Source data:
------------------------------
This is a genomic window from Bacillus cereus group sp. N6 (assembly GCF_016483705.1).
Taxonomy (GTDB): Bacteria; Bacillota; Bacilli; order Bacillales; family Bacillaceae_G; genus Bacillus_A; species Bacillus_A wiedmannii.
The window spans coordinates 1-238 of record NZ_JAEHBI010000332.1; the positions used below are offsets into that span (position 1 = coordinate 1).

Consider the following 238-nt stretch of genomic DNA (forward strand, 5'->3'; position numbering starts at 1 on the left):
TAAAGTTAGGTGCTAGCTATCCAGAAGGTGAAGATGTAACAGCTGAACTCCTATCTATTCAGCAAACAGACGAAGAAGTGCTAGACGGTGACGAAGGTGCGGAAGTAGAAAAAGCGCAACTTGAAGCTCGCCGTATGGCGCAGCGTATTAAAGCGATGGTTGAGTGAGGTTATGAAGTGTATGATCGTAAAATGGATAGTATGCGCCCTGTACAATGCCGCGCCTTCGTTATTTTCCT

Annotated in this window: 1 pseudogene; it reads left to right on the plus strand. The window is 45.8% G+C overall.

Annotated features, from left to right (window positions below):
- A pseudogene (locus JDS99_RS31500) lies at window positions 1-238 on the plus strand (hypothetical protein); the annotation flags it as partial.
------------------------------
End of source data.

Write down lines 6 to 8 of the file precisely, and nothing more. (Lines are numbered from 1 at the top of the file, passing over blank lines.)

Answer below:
Annotated in this window: 1 pseudogene; it reads left to right on the plus strand. The window is 45.8% G+C overall.

Annotated features, from left to right (window positions below):
- A pseudogene (locus JDS99_RS31500) lies at window positions 1-238 on the plus strand (hypothetical protein); the annotation flags it as partial.